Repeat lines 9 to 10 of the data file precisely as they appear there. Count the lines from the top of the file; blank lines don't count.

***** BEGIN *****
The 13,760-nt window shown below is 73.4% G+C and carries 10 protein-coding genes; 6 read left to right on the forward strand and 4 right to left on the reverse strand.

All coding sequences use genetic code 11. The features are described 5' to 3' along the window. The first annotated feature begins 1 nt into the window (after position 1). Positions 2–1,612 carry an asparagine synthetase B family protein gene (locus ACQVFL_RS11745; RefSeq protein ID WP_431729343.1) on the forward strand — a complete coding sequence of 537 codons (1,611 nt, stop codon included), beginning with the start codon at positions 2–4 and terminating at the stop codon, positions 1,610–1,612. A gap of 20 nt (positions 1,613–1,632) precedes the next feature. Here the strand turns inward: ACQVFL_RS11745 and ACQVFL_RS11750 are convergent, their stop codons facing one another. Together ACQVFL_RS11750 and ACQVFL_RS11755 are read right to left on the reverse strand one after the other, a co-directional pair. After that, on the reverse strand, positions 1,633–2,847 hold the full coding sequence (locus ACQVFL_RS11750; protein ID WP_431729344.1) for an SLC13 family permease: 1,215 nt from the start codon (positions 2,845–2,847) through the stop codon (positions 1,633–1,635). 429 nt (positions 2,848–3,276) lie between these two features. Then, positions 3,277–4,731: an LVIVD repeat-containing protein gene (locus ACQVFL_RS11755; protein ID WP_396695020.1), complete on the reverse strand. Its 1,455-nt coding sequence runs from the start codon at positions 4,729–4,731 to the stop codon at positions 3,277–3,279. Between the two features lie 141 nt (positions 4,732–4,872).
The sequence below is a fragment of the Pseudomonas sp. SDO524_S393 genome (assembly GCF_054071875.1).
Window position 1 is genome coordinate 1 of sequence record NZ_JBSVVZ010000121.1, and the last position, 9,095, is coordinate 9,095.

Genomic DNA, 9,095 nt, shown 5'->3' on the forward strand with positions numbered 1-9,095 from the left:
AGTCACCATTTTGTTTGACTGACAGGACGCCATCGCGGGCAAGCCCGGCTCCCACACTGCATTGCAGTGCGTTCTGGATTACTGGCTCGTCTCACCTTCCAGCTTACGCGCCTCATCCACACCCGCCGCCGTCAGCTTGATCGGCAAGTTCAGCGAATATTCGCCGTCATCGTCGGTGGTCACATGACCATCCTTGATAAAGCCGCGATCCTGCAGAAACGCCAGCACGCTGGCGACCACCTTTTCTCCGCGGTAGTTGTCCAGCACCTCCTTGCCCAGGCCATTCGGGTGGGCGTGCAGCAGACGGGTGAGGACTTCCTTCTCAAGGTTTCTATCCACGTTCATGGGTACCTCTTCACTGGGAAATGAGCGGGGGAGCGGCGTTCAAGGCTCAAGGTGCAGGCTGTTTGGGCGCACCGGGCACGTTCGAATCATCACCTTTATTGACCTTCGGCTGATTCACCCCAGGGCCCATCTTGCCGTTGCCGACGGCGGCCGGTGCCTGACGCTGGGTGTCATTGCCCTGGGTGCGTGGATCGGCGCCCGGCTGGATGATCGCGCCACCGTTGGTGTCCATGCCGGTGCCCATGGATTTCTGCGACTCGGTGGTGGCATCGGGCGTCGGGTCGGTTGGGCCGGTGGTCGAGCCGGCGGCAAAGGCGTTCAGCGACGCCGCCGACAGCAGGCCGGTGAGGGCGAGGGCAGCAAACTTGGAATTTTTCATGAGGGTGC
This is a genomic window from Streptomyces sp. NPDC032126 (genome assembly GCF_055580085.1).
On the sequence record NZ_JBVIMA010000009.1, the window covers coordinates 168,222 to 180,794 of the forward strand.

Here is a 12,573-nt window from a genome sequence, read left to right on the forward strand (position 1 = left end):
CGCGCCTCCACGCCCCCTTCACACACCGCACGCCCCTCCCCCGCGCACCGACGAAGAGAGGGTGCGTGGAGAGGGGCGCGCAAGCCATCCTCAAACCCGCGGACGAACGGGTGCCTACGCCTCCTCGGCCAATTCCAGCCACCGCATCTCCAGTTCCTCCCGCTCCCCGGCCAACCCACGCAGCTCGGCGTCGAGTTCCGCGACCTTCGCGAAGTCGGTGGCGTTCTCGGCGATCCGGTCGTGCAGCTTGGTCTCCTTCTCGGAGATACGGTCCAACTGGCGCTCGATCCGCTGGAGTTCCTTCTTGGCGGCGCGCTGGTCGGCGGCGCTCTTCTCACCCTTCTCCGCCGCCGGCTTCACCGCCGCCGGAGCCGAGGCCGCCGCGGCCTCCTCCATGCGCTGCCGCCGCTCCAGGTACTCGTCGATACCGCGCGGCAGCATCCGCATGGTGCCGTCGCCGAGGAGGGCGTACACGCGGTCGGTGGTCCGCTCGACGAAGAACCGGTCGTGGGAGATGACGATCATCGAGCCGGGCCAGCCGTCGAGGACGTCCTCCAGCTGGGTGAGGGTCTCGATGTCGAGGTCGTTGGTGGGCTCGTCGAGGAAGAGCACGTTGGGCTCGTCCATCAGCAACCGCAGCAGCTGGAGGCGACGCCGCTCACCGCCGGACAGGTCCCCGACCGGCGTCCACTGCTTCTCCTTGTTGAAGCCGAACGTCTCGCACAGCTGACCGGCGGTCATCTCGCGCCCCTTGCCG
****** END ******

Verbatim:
Here is a 12,573-nt window from a genome sequence, read left to right on the forward strand (position 1 = left end):
CGCGCCTCCACGCCCCCTTCACACACCGCACGCCCCTCCCCCGCGCACCGACGAAGAGAGGGTGCGTGGAGAGGGGCGCGCAAGCCATCCTCAAACCCGCGGACGAACGGGTGCCTACGCCTCCTCGGCCAATTCCAGCCACCGCATCTCCAGTTCCTCCCGCTCCCCGGCCAACCCACGCAGCTCGGCGTCGAGTTCCGCGACCTTCGCGAAGTCGGTGGCGTTCTCGGCGATCCGGTCGTGCAGCTTGGTCTCCTTCTCGGAGATACGGTCCAACTGGCGCTCGATCCGCTGGAGTTCCTTCTTGGCGGCGCGCTGGTCGGCGGCGCTCTTCTCACCCTTCTCCGCCGCCGGCTTCACCGCCGCCGGAGCCGAGGCCGCCGCGGCCTCCTCCATGCGCTGCCGCCGCTCCAGGTACTCGTCGATACCGCGCGGCAGCATCCGCATGGTGCCGTCGCCGAGGAGGGCGTACACGCGGTCGGTGGTCCGCTCGACGAAGAACCGGTCGTGGGAGATGACGATCATCGAGCCGGGCCAGCCGTCGAGGACGTCCTCCAGCTGGGTGAGGGTCTCGATGTCGAGGTCGTTGGTGGGCTCGTCGAGGAAGAGCACGTTGGGCTCGTCCATCAGCAACCGCAGCAGCTGGAGGCGACGCCGCTCACCGCCGGACAGGTCCCCGACCGGCGTCCACTGCTTCTCCTTGTTGAAGCCGAACGTCTCGCACAGCTGACCGGCGGTCATCTCGCGCCCCTTGCCG